I finished up  my coursework on the computer…but most of the day I was mesmerized by the gift of the Goldfinches that God sent my way.

With gratitude,


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Making Memories

Today was a wonderful day…Sunday morning at Maranatha…then Edster, me, and Noah (my oldest grandson) left there and succumbed to a donut stop at Jubilee’s (Hey…it’s a holiday weekend, okay?).

Noah had been with us since Saturday and we were going to live in the moment!

I know these look like donuts…but they are really hips in the larva stage.

But we had to stop at Jubilee’s

And Noah had to have chocolate sprinkles…

Once at Mamaw’s, he said, “Mamaw, NOW may I please have a donut?”

Obviously, Mamaw said yes…

And he was in heaven…

Savoring each bite…

Your humble correspondent (aka Mamaw) broke down and ate this big old gut log…Edster ate apple fritters.

And then Noah was on #2…

And milk was Noah’s drink of choice!

Then it was down to business.  Time to roll up our sleeves and make Acorn Cookies.

Melting the bottom of a plain Hershey’s kiss on our pizza stone that had been heated…

And pressing it on top of a mini nutter butter peanut butter cookie…

Like this…

Noah was great at unwrapping the kisses…

He had it down to a science…

Then you do the same with a milk chocolate chip for the other end…

And wallah…(as Kim would say) there you have it…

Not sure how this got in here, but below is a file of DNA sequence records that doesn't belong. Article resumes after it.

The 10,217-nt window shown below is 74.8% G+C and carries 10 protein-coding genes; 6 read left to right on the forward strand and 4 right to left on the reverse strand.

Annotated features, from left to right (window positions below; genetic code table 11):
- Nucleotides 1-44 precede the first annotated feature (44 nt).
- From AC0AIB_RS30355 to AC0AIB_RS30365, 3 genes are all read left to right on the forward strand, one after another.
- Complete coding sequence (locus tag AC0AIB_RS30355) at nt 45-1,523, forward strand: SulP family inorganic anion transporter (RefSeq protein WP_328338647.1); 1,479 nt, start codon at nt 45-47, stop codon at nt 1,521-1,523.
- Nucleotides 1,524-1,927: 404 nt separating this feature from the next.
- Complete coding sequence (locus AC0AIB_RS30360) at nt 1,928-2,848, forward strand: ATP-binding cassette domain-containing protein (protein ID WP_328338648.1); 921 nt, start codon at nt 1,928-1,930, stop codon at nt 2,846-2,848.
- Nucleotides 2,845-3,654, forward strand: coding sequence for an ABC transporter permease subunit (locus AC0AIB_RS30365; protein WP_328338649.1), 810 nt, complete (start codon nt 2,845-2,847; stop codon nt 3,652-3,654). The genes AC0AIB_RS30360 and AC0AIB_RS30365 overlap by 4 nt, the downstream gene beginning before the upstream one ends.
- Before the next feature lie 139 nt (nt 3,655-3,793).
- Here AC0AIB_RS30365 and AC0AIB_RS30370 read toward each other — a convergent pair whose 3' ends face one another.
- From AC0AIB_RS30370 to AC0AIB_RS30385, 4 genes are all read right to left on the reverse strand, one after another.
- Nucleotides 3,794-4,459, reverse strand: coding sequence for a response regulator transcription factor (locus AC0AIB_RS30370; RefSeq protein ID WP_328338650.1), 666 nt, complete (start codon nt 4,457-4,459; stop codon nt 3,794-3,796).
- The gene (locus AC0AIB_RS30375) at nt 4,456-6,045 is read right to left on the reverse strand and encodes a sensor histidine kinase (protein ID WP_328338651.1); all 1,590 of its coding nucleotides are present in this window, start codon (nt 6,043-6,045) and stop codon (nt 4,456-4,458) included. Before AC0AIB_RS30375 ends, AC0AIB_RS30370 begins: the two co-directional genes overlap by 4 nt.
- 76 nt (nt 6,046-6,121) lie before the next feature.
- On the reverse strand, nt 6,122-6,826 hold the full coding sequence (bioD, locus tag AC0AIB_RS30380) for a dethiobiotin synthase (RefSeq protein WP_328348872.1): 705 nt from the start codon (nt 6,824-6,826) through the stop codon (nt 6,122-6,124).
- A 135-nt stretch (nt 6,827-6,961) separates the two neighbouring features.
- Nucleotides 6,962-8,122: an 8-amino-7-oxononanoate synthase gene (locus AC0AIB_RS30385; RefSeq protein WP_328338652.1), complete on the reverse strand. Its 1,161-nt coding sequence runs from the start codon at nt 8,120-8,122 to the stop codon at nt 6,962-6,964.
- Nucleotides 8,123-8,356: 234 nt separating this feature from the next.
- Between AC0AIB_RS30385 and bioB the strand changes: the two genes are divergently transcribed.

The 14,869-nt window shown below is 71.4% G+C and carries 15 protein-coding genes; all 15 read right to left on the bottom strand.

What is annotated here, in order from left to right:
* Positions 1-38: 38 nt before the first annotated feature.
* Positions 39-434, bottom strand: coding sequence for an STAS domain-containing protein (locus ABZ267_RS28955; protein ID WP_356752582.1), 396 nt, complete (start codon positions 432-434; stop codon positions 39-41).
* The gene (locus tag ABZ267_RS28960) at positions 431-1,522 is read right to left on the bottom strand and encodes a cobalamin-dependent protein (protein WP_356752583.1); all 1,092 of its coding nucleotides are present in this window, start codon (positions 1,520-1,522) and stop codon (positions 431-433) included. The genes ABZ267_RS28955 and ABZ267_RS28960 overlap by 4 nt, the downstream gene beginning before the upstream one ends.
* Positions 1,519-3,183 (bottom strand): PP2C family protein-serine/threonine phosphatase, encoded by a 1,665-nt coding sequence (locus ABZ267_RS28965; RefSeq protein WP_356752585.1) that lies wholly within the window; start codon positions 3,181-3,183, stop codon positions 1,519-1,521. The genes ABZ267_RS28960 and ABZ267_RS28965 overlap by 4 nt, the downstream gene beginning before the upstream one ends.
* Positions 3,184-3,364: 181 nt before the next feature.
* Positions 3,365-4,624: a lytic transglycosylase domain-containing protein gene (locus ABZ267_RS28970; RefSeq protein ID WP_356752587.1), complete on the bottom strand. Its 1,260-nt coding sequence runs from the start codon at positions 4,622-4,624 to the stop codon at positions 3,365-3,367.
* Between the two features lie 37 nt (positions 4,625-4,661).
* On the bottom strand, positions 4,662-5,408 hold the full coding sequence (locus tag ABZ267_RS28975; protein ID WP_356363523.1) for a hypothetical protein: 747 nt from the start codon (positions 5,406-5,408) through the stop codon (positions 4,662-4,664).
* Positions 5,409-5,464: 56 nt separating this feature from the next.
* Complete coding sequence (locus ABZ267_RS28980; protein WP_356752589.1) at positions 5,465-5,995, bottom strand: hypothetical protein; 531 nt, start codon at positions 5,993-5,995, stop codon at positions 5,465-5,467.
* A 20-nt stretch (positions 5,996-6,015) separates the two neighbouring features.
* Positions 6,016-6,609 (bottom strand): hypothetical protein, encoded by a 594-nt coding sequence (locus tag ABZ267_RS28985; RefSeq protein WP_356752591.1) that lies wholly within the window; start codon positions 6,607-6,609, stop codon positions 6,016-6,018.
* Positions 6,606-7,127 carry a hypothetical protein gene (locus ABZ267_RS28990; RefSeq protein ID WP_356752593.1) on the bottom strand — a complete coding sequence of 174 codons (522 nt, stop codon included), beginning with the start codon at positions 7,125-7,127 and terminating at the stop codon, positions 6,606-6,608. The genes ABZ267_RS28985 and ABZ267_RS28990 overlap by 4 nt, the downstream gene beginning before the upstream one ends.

Over and over again…

Good enough to eat…

Two with a cuppa coffee…MY drink of choice…

Oh…from hearing Pastor Craig preach from Hebrews to Jubilee donuts to time with Noah making memories and an extra day at home with my Edster this weekend….how God’s mercies were flowing today!

With gratitude,


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Shapes and 5 Fact Friday ~

This week flew…but I figured better late than never with my 5 Fact Friday.

Elijah, my 4-year-old grandson, and I went to a local park, The Seiberling Nature Realm, which is a metropark and arboretum.  Edster and Bruno came along, as well.  Elijah’s job was to help Mamaw find some shapes to photograph.  In his honor, my 5 facts this week will center around him.

1.  Elijah LOVES green!  Green has been his favorite color since he was 2 and first recognized colors.

 Elijah Loves GREEN!

2.  Elijah won’t sit in chairs that have flowers in them.  When I asked him to sit in this chair, he said he couldn’t without hurting the flowers.

 Bloowm Where You Are Planted>

3.  Elijah  notices the little things.

 Notice the Little Things

4.  Elijah cannot pass up a drinking fountain.  He thought there were three circles in this photograph, but he forgot to count his mouth and ear.

 Ordinary Moments

5.  Elijah always has fun with Mamaw.

 Elijah Examining his "Potato"

And so this week in my Beyond Layers e-course, I did the assignment looking for circles and squares.  Here are the results (thanks, Elijah!):



I’ve noticed this week that there is merit in paying attention to the ordinary, every day things.  Elijah notices everything and an ordinary walk brought so many gifts and so much joy.  It was a thrill to walk through the paths on an evening of the waning summer.  The glory of God was everywhere!

With gratitude,